There are moments in life where I am reminded that I am a dairy farmer. Moments like driving the family car on the wrong side of the road, hurtling toward oncoming traffic with a screaming wife and kids as I was checking out a neighboring corn field. Then, there are moments where we interact with the general public. Like the time I was explaining to the gas station attendant about higher input costs and low margins in the dairy industry and she casually used the fake money pen on my $10 bill.
However, I think there are a couple of instances where our profession is particularly poignant, and that is a farmer’s relationship with their cell phone.
Most farmers feel the need to turn their generic cell phone ringer up to a sound level that will awaken the dead and cause everyone within 3 miles to check their phone. Said farmer also likes to attend a co-op meeting with their ringer turned up and their hearing aid turned all the way down. Not content to disrupt a meeting with just a jingle jangle, our protagonist then proceeds to answer the phone and carry on a conversation for all to hear.
The other uniquely-farmer experience is when a dairy farmer must take their iPhone 2 to the cell phone store. Now, I’m not exceptionally savvy when it comes to the tech world. In fact, I miss the days of the Nextel walkie-talkie where you could just start talking to friends without them acknowledging you. Shouting at them while they were on a first date, in class or pulled over by a cop provided hours of adolescent boy humor.
Back to our fateful day at hand, where your author was having trouble charging his cell phone and needed assistance from a pimple-faced 16-year-old kid running the cell phone stand. I handed over my phone to Trystan, who was more annoyed than a first calf-heifer getting milked for the first time. He stood there staring at second-generation i-Phone that rolled out of a Chinese sweatshop before he was even born. I tried to break the ice by making a brief joke about this being the phone that I purchased to replace my rotary phone. Again, more
The silence was broken as my new friend from across the generational divide expressed that he wasn’t sure he could help me but would do his best. He proceeded to try and take the cover off the back. A cover that had been firmly cemented to itself from years of being dropped in cow manure, and even some remnants of amniotic fluid from frantic calls to the vet after being elbow deep in the business end of a cow while trying to get a breeched calf out. Seeing the humor in this, I pointed out what level of nature’s compound he was facing. It was at this point that our young urban warrior vigorously pumped the hand sanitizer on the counter and reached under the counter pulling out disposable gloves. It was at this moment that I realized a farmer’s enhanced immune system may be a function of the fact that they hold a bacteria-laden cesspool against their face several times a day. This observation did little to assuage the fears of my new assistant as he silently started dry heaving. To his credit, our young Trystan marched forward undeterred, like Congress staring at a debt ceiling and hammering out new bills of profligate spending.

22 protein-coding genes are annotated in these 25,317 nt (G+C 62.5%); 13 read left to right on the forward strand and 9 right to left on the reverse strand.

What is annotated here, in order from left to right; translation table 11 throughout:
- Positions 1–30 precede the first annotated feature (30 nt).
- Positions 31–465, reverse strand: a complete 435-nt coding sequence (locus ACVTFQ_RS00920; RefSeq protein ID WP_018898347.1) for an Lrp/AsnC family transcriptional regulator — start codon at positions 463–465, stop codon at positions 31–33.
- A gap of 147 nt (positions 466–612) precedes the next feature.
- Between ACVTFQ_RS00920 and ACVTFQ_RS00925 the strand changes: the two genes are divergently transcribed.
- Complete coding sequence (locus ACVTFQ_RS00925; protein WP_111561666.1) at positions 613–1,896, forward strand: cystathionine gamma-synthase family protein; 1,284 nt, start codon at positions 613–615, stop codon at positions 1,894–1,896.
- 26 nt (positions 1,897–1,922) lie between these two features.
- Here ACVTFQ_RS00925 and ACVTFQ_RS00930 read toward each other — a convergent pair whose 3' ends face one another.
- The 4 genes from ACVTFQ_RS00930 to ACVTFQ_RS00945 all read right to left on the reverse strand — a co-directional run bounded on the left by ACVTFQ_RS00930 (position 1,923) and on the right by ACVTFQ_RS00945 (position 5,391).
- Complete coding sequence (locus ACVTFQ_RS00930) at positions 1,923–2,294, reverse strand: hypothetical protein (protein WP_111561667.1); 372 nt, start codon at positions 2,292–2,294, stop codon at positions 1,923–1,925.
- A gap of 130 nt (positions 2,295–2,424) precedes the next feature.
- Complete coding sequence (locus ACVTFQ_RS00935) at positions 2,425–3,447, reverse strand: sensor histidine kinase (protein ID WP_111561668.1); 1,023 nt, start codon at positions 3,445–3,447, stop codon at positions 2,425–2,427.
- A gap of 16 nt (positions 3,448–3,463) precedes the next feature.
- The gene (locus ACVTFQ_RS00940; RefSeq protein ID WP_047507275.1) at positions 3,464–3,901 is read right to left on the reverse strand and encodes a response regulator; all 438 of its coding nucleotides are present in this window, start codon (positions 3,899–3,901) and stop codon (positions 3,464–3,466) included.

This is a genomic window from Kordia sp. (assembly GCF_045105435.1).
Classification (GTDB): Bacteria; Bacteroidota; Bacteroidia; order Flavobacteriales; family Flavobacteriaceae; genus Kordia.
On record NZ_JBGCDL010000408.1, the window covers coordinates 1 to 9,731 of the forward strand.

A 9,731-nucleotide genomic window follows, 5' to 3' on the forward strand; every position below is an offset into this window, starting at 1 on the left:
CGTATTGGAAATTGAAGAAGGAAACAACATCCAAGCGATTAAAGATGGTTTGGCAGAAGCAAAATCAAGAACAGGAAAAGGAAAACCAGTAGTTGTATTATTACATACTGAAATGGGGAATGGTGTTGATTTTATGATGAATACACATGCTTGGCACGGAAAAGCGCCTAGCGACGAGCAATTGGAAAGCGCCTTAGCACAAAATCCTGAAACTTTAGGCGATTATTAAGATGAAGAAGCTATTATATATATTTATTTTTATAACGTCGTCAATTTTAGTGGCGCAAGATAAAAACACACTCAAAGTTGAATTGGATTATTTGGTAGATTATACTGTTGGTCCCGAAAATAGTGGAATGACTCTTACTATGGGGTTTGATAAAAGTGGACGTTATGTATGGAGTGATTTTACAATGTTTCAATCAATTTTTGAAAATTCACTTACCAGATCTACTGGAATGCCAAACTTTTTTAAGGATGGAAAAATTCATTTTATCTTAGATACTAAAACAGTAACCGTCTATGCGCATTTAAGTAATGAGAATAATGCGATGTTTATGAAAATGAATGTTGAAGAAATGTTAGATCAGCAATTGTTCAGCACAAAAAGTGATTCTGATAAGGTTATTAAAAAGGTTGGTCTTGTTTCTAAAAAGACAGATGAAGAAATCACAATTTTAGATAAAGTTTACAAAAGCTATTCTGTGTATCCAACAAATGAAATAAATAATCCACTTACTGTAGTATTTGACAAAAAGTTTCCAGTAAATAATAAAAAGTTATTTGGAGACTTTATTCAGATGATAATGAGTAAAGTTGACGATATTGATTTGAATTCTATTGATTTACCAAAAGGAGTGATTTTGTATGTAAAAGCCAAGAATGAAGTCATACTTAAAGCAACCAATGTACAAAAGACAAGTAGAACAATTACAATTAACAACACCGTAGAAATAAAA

Then it happened. If this was a movie, it would be in slow motion and classical music would be playing. There was a final grunt, and the stubborn battery cover came flying off, and all forms of debris scattered over his beautiful counter. There were pieces of grass silage, alfalfa hay, dried cow poop, strands of baling twine and enough dust to put on a magic show. When the dust literally settled it revealed a young man that showed equal parts bewilderment, disgust and curiosity.
He stammered out the words, “I have never seen anything like this.”
There are two times when you don’t want to hear the words, “Hey, come look at this.” At the doctor’s office and apparently at the cell phone store. Several people came over to look at this cacophony of chaos, and they wondered how any cell phone could survive such a level of abuse. Our beloved device was now in the hands of many skilled surgeons as they took parts out, cleaned, blew and replaced until my relic was good for another 100,000 minutes.
I like to think of myself as somewhat motivational and this moment was now exception. As I was walking out the door, my new friend Trystan said, “My dad keeps telling me I need direction in life and should be looking into law school, and after today I think I will.”
Keep your cell phones clean, your ringer turned down and your hearing aids turned up.